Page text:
The burgeoning talents of Islamabad’s youth were showcased at the Beaconhouse Media Festival on Saturday at its Margalla campus. Over 450 vivacious students inhabited the school’s sprawling premises, anticipating the verdict on their creative endeavors in film and photography.
“We weren’t nearly as creative when we were this young,” shared renowned photographer and judge, Azhar Hafeez, with a laugh as he reviewed diverse landscapes and vivid close-ups on a laptop to score the entries.
For 18-year-old Rashna Hayat, photography is a creative outlet, though not a career pursuit. The A’level student, whose emotive landscapes are shot within the peripheries of her grandparents’ farmhouse, feels that such festivals are a platform for the passionate, whose skills and creativity are challenged and honed through such opportunities.
“There are abundant prospects for the academically-inclined, but the existence of such a creative platform is integral in mainstreaming artistic expression as a career possibility,” she shared, explaining that it is important for young people to explore their desires and push their abilities.
In the front row, Nihal, Fatima and Ayesha were teeming with confidence about their entry: a short advertisement for the fast-food chain McDonalds, encased in social critique.
“It has a sentimental ring to it,” expressed Ayesha, revealing that in the ad, an impoverished child is seen gazing longingly into the restaurant as an indication towards Pakistan’s gaping class differences. However, hope is the driving element of the script, and a young woman nearby notices the child and approaches him, clasping his hand to lead him inside where she gives him food.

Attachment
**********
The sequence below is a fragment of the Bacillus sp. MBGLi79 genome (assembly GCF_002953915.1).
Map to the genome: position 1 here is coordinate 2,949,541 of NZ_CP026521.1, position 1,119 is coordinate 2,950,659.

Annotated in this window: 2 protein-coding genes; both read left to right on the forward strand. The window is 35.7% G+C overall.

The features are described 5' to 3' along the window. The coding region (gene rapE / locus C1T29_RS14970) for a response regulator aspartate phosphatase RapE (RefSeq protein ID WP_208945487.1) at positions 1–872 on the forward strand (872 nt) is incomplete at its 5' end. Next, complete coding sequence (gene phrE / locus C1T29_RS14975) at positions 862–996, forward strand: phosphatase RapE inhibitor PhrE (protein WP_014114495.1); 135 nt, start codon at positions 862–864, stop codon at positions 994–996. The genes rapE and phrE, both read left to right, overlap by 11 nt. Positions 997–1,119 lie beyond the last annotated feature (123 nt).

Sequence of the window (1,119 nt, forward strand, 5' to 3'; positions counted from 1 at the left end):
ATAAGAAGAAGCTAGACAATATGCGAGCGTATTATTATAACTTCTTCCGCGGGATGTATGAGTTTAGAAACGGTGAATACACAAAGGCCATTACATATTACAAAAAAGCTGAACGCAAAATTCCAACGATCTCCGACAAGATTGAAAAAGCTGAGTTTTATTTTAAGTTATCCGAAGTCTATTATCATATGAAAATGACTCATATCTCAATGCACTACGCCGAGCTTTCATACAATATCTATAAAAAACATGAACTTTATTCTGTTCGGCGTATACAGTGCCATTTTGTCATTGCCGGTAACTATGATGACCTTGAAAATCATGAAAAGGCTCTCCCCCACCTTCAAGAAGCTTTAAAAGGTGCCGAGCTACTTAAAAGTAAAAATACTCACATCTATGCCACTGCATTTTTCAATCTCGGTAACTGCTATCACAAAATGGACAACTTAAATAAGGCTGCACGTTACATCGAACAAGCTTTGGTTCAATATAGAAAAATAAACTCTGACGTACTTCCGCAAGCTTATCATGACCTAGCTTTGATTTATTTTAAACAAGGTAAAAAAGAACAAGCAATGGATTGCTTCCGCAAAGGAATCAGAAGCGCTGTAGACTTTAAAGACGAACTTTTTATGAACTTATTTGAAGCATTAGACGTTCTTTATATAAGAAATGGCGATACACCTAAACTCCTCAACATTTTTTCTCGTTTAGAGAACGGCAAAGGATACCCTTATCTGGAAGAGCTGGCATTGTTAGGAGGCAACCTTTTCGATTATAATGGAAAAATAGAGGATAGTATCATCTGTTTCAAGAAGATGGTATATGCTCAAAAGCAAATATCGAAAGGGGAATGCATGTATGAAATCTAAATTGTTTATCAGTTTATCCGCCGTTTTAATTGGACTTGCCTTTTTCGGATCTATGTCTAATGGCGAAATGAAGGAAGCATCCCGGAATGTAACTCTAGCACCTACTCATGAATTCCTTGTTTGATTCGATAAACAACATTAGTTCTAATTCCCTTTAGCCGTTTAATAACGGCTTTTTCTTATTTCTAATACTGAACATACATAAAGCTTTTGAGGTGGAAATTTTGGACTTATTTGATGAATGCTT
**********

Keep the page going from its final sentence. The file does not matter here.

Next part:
“A platform for creativity encourages people to find their interests and to stretch their creative skins,” added 19-year-old Nihal, who is a media student at the National University of Sciences and Technology (NUST).
Such a conscience extended to the narrative of Naufil Rizwan and Nayhal Amjad’s short film, which served to elevate the status of a mother within the bounds of religion.
“We tried to show that despite our character’s malicious disposition, his doting treatment of his mother alone was enough to expunge his sins, eventually allowing him a place in heaven,” explained Naufil, revealing with a hesitant laugh, that the idea for the script came from his aunt.
Moizuddin, Anushe Anwar and Mahnoor Haider bagged the top prize for photography while Nashmia Riaz coveted the prize in filmmaking for her music video, while Ahmed Malik, Ahmed Rauf, Taj Kayani, Zoha Sheikh, Anushe Akhtar, Aman Ahmed Khan, Saood Manzoor, Haseeb Asim were runners up.
Participating schools included NUST, Roots and Westminster, among others. This was the third such festival to be hosted by the school and was organised by a team of commendable young beaconites. The award ceremony was followed with an outdoor carnival and a concert by SYMT and ROXEN later in the evening.
Published in The Express Tribune, October 27th, 2013.